Written by Jennifer Swarthout
“Tattoos are unprofessional.”
In The United States and a majority of Europe, tattoos and piercings are pulling further away from the unprofessional stereotype. In fact, most hiring adults define professionalism with values, including how you treat other people, work ethic, and personal character.
Some companies fear that allowing employees to have uncovered tats will lead to a decrease in sales. This simply is not the case. A Fox News survey found that 96 percent of Americans claimed tattoos wouldn’t stop them from dealing with a business as long they received fair pricing and quality customer service.
A majority of shoppers claimed that they would change their business dealings if they believed the staff was being discriminated against. 61 percent of American adults have a tattoo or piercing, according to STAPAW. It stands to reason that patrons may choose to frequent companies that allow staff the freedom to show off their own tattoos or piercings.
“Employers will instantly see you as ‘wild’ or ‘fun’ rather than a long-term prospect”.
Tattoo policies change with industry, but a vast majority of companies are beginning to stress commitments to diversity and inclusion. Laidback policies for creative or blue-collar jobs aren’t hard to picture, but corporate, academic, and medical professions are beginning to follow suit. It appears that companies are starting to realize that if they don’t hire the best candidate for the job, the competition will.
In the year 2015, an astounding 520,600 companies changed their dress codes to allow for visible tattoos in the workplace. This change in company policy, allowing staff to have visible ink and/or piercings, gives managers freedom and flexibility in hiring options, better public relations, and higher retention rates.
Is it discrimination?
In the United States, tattoos are regarded as a form of expression and protected by the U.S. Constitution. This does not mean that a company has to hire you. Tattoos are not currently protected by any law, in any state, where employment is considered.
A company passing over you for hire is legally within their rights to do so. CarreerBuilder.com states that 37 percent of managers feel that tattoos limit career potential. That being said, in recent surveys, only 4 percent of tattooed individuals actually claim to have faced discrimination in their current job. The past couple of decades has seen shifts in tattoo acceptance. Having tattoos no longer impedes success in your chosen career.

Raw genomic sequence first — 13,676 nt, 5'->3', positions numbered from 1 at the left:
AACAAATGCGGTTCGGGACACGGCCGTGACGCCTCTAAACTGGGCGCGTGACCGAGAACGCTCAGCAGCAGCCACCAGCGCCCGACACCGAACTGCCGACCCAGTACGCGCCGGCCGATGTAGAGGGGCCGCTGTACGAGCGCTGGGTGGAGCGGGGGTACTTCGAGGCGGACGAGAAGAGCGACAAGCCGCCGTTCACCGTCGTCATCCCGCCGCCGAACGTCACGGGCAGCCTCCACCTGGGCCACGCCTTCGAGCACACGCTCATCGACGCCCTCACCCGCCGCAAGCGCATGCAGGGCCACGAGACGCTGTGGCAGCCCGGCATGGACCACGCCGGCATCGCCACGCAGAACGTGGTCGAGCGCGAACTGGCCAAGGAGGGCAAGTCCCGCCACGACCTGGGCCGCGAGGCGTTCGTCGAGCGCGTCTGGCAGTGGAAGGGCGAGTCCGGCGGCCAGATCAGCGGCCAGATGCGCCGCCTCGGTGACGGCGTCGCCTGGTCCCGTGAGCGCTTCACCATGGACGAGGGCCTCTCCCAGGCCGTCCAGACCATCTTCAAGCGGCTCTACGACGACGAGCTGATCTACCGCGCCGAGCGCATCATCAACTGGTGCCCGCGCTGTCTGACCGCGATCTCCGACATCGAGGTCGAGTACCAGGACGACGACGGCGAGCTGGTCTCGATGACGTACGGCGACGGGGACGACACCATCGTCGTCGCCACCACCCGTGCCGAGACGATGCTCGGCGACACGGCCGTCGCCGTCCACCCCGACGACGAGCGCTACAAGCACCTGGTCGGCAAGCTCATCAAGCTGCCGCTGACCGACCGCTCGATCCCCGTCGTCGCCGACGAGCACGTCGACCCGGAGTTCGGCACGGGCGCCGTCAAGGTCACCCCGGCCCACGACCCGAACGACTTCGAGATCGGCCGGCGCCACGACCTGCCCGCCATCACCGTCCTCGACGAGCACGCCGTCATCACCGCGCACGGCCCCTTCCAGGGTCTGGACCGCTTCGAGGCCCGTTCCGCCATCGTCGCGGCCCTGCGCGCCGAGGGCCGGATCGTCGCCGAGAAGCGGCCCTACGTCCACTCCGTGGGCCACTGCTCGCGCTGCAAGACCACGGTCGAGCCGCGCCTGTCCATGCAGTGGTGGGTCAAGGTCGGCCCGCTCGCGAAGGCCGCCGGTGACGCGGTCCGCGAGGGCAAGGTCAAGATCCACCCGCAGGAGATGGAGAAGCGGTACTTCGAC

“You’ll never get a job!”
A study completed at the University of Tampa found that a whopping 86 percent of students with visible ink believed that they would have a more difficult time finding work after graduation. 89 percent said that they consider how their career options will be impacted when deciding on a tattoo location and size.
Although tattoos are accepted more widely than they have been in the past, it would be foolish to kid ourselves into believing that all employers are on board. Something to consider about tattoos in the workplace is that the first wave of younger, more tattoo- tolerant individuals are becoming supervisors. In theory, as millennials advance in their careers, “the hiring bias against tattoos could begin to decline naturally, and dramatically”.
Employers can, and sometimes do, refuse to hire an individual who has visible tattoos. They may also require that all visible tattoos be covered. It’s always best to scout out prospective employers and their preferences before applying. Getting the job may be as easy as covering your tattoo for the interview.
Jennifer Swarthout is a professional artist, successfully running her own virtual art studio Jagged Edge Acrylics. She has a tremendous love for learning and excels when researching and writing papers. The three tiny humans that she is raising inspire her to be the best possible version of herself. She wakes up every single day and does what she loves. Artist, writer, and mother all rolled into one perfect work day. It doesn’t get any better than that.